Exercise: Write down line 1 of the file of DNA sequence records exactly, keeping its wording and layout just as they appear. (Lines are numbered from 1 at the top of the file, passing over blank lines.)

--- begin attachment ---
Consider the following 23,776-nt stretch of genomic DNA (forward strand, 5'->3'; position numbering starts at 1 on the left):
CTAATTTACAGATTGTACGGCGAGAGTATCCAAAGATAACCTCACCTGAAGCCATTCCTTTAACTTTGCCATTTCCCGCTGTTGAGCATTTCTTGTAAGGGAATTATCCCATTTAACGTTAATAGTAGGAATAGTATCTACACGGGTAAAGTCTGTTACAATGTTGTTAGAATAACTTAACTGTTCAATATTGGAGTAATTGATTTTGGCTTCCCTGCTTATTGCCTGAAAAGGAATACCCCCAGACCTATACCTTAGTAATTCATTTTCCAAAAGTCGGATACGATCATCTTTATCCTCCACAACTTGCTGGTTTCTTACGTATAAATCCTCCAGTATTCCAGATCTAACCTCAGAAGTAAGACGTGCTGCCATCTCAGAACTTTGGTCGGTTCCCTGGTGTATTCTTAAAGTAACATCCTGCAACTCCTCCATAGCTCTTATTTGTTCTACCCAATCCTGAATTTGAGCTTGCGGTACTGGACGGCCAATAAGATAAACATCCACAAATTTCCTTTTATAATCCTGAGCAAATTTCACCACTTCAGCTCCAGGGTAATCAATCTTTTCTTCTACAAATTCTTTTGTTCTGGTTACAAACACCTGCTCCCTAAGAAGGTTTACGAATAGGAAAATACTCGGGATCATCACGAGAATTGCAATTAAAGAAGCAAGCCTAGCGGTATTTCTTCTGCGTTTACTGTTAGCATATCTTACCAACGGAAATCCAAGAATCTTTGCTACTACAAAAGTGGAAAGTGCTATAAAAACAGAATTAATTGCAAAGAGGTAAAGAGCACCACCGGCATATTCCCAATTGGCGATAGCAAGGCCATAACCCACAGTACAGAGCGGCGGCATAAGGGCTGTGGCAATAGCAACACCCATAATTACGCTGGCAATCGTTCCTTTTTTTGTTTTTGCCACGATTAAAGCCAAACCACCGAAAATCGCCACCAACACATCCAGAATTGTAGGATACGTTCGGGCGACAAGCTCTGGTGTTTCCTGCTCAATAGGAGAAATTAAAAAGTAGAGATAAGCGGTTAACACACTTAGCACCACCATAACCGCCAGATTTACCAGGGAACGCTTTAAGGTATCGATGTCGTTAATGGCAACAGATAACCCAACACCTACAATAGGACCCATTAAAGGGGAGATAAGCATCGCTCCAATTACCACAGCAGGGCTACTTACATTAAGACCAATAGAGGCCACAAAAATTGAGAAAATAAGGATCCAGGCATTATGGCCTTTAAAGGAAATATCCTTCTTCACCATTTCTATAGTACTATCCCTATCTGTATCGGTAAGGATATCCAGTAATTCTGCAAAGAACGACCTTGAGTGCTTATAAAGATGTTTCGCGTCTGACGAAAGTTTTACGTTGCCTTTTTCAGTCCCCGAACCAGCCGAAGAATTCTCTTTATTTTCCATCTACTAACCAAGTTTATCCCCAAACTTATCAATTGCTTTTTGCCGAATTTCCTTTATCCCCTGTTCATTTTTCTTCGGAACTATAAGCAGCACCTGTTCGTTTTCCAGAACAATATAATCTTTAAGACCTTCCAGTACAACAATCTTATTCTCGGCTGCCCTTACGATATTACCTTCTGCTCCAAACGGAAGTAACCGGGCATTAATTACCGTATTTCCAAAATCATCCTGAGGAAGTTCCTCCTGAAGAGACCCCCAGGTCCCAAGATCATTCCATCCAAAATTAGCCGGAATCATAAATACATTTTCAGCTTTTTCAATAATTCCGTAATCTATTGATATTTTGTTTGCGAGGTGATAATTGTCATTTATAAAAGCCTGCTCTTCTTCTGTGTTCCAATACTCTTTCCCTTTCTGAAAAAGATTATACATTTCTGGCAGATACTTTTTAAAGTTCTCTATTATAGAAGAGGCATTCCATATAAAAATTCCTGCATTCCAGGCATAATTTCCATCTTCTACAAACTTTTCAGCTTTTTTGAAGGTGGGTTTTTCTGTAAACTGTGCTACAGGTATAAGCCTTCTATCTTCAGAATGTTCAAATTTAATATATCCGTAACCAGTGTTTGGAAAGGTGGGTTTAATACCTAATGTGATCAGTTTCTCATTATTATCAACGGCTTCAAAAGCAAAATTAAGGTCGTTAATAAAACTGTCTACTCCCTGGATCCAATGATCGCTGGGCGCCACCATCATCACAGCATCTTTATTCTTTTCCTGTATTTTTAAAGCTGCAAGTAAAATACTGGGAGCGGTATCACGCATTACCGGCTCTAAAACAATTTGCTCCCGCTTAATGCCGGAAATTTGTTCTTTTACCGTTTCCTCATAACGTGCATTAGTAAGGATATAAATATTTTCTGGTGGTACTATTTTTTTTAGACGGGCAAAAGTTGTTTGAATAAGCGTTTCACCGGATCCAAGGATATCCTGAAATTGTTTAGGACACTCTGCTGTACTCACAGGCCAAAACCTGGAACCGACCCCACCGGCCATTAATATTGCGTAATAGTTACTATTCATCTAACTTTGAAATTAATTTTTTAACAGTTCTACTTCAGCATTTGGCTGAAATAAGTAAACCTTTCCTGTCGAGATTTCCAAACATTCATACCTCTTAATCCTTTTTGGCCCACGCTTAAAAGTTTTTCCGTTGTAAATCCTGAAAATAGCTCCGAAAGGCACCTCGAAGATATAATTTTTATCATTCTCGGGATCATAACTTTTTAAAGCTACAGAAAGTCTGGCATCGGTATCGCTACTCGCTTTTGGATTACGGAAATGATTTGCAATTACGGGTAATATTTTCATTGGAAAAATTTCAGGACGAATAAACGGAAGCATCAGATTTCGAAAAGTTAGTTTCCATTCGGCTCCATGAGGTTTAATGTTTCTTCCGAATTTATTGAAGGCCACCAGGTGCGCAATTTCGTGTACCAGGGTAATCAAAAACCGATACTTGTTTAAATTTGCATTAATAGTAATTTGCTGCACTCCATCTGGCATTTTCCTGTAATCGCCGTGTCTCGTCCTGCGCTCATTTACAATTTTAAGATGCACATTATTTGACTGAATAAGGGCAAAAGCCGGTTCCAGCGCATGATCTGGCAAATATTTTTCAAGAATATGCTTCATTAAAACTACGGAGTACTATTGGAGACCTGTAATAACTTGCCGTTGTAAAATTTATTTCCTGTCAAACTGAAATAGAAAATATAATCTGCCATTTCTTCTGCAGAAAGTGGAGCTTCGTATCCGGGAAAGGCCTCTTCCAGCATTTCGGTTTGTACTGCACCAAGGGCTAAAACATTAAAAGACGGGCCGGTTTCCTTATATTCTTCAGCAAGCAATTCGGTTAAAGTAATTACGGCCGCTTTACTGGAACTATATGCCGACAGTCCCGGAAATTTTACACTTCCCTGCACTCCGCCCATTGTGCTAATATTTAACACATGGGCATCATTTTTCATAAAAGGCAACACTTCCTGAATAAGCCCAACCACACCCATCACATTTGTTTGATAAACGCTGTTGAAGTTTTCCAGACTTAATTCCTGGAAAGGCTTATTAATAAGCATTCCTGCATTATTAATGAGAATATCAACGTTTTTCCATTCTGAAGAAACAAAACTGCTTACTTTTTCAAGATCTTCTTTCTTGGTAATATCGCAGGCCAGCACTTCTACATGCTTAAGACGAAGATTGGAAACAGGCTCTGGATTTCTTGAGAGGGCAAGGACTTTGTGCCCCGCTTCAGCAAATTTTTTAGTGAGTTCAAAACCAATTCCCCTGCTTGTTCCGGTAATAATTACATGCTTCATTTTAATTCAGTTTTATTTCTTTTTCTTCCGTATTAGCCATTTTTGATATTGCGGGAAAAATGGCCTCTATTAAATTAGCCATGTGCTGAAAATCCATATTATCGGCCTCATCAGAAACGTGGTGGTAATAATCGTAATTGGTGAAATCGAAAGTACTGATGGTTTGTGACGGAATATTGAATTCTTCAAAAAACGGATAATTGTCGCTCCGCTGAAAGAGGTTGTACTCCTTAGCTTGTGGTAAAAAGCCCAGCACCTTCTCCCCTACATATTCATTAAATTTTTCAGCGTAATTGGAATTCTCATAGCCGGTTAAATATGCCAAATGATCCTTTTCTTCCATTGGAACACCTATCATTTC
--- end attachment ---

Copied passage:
Consider the following 23,776-nt stretch of genomic DNA (forward strand, 5'->3'; position numbering starts at 1 on the left):